Public Release: 

Study of euthanasia trends in Belgium has lessons for other countries

Canadian Medical Association Journal

A new study on euthanasia trends in Belgium, which shows an increase in reported cases since legislation was introduced, provides lessons for countries that have legalized assisted dying. The research is published in CMAJ (Canadian Medical Association Journal).

In 2002, Belgium legalized the intentional ending of life by a physician at the patient's explicit request. The government introduced safeguards to protect patients, including a multidisciplinary review panel -- the Belgian Federal Control and Evaluation Committee for Euthanasia -- to ensure that each procedure was performed according to legal guidelines.

The Belgian researchers found that the number of officially reported euthanasia cases in Belgium increased from 235 in 2003 to 1807 in 2013 across all age groups and in all settings (home or care facility). They also noted an increase among people with conditions other than cancer and in people over age 80, a finding that was rare in the first few years after legalization. The highest incidence was consistently found among people dying with cancer, those younger than 80 years of age and those dying at home. There were also increases in euthanasia among people without terminal disease and those with psychiatric disorders, but their numbers remain relatively small.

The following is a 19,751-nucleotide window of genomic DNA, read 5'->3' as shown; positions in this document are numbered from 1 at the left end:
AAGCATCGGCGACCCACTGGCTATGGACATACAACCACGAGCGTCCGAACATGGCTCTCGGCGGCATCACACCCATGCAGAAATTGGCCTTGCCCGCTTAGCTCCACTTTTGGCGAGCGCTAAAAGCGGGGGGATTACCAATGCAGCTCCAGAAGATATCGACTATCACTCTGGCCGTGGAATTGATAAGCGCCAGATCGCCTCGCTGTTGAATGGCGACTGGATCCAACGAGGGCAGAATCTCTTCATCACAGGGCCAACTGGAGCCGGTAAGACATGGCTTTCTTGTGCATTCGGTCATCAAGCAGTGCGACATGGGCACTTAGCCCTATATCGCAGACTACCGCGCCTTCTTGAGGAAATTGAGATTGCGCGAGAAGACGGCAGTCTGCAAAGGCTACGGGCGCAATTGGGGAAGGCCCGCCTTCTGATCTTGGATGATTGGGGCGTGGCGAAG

"These findings might suggest an increase in the number of requests from these groups as they increasingly became aware of the legal possibility to request euthanasia. These findings might also reflect a decrease in reluctance to provide euthanasia within these groups as physicians became more experienced and the wider society became more familiar with these types of cases," writes Prof. Kenneth Chambaere, End-of-Life Care Research Group, Vrije Universiteit Brussel and Ghent University, Brussels, Belgium, with coauthors.

Palliative care specialists were also consulted increasingly in the euthanasia procedure, though this is not a legal requirement.

"The increase in euthanasia among cases with noncancer diagnoses and nonterminal diseases emphasizes the importance of thorough evaluation and monitoring of the practice, since these situations are often more complex and may include psychiatric disorders and 'tiredness of life'."

"Given differences in developments between jurisdictions and even within Belgium, it is clear that societal and cultural contexts play a key role in how euthanasia practice has been adopted after legalization," the authors conclude.

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